I am off to an event on Thursday and I am very much looking forward to the day. At 4pm today (on Monday) I received an email from the organisers. It got me thinking about pre event communication.

Pre event communication when is enough enough?

I booked on to the event a while ago via Eventbrite and a minute or so later I received the automated “thanks for booking confirmation” – which comes pre-set on Eventbrite – so I knew my place was secure.

Before I booked I of course made a note of the venue. I considered the theme and I looked at the details of the speakers. The update email today confirmed the venue, the logistical details and gave me some more information on the new speakers who had been added. So all in all I know quite a bit about the event.

In terms of my engagement is the organisers job done? This is a very simple question but I believe it goes to the heart of how we approach our events in the new environment in which we now organise them. This environment is greatly affected by two things:

The rise of the free to attend event

When an attendee books to attend a free event it is fair to say that they should expect less handholding and less contact from the organiser. It makes sense that if you are running a free to attend event you are likely to have less support than you would for a fee paying event – all other things being equal of course. So we shouldn’t really expect to be invited to a private network built up around the event or on to mediated groups. Again this all takes resource and we are, well, we aren’t paying for that.

So we receive a confirmation note when we book and our “joining instruction” communication a few days before and all is well. Except this is how we used to communicate with attendees back in the 1990s before email was in use, never mind before heavy automation and social media! For the majority of free events it is like the last fifteen years of customer service didn’t happen.

The role of event technology

Even though our events are free we really should be engaging more with our attendees. As a resource strapped organiser we can say that if our attendees are attending the event for free they need to expect the “entry level” service for these events. But to equate service to the fee paid is to miss the heart and soul of a transaction and what it means to attend an event.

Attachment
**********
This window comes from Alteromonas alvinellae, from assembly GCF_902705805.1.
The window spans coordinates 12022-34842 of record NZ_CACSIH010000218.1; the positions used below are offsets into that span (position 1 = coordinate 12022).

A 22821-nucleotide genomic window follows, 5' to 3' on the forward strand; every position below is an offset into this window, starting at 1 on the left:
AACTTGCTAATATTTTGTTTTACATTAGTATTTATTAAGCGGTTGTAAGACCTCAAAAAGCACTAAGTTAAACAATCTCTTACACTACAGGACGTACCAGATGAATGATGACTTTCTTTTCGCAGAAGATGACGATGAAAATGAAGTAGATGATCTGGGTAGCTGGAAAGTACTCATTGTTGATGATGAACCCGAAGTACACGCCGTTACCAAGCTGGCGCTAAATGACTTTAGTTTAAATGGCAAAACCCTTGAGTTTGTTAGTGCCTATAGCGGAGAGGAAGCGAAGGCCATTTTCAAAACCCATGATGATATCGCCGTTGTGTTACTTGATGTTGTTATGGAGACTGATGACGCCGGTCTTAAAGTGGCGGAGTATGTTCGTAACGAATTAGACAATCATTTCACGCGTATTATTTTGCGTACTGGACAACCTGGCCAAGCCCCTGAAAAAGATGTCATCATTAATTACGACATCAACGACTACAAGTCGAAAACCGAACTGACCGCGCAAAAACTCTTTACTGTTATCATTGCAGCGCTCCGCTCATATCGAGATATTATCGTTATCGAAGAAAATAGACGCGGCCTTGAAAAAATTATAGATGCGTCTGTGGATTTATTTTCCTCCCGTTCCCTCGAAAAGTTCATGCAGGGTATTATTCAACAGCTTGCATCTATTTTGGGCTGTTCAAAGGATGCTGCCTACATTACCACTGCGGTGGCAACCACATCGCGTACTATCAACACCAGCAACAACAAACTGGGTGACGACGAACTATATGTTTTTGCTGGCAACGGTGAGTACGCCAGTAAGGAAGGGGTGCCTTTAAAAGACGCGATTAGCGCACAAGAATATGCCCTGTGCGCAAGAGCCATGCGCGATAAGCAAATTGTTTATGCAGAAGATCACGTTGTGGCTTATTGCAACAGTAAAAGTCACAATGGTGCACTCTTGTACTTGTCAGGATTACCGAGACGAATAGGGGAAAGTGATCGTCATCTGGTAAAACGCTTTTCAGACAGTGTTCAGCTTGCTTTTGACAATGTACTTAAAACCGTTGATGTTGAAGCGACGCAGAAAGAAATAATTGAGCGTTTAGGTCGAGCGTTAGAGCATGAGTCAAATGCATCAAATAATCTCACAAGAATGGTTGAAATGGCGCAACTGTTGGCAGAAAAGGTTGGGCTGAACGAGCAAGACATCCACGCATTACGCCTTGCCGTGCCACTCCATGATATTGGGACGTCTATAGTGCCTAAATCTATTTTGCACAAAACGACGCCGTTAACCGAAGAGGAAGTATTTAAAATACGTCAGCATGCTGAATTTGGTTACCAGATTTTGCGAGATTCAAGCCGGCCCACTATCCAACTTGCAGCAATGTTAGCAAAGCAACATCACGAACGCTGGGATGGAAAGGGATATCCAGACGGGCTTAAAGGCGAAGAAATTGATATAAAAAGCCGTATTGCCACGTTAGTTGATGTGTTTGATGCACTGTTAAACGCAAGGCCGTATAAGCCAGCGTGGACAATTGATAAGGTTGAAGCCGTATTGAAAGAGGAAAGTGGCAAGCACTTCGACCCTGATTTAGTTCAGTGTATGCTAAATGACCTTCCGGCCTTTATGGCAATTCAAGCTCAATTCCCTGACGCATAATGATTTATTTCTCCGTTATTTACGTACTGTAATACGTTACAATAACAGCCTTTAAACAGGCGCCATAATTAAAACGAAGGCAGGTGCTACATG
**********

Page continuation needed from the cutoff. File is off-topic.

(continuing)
Even for a free to attend event I believe that we should be having a conversation and open communication with our attendees. And event technology makes that very easy.

48 hours before the event on Thursday I will receive an automated email saying “don’t forget to attend….”. Similar to the confirmation email this template pre event communication comes as standard on Eventbrite so I KNOW I will receive it. The organiser in the lead up to the event doesn’t need to do anything for me to receive the final details and this email can even include my ticket! Event Technology has allowed us to communicate so easily with our attendees that we now have more time to focus on other tasks. However it has made us lazy.

It is easy to think that the technology in the background will deal with all the admin while you get stuck into the more creative aspects of the event or stay on top of the logistics. But the technology is the skeleton you have to provide the soul!

Most event ticketing and management platforms have the capacity to send automated emails and every organiser should take advantage of that. However they shouldn’t just use the template emails they should add a few more personalised emails.

Why email communication is so important for a free event

Communicating regularly with your attendees at a free event is even more important than for a paid for event for the simple reason that attendees have not bought into your event. And if you do want them to attend on the day you have to keep them engaged.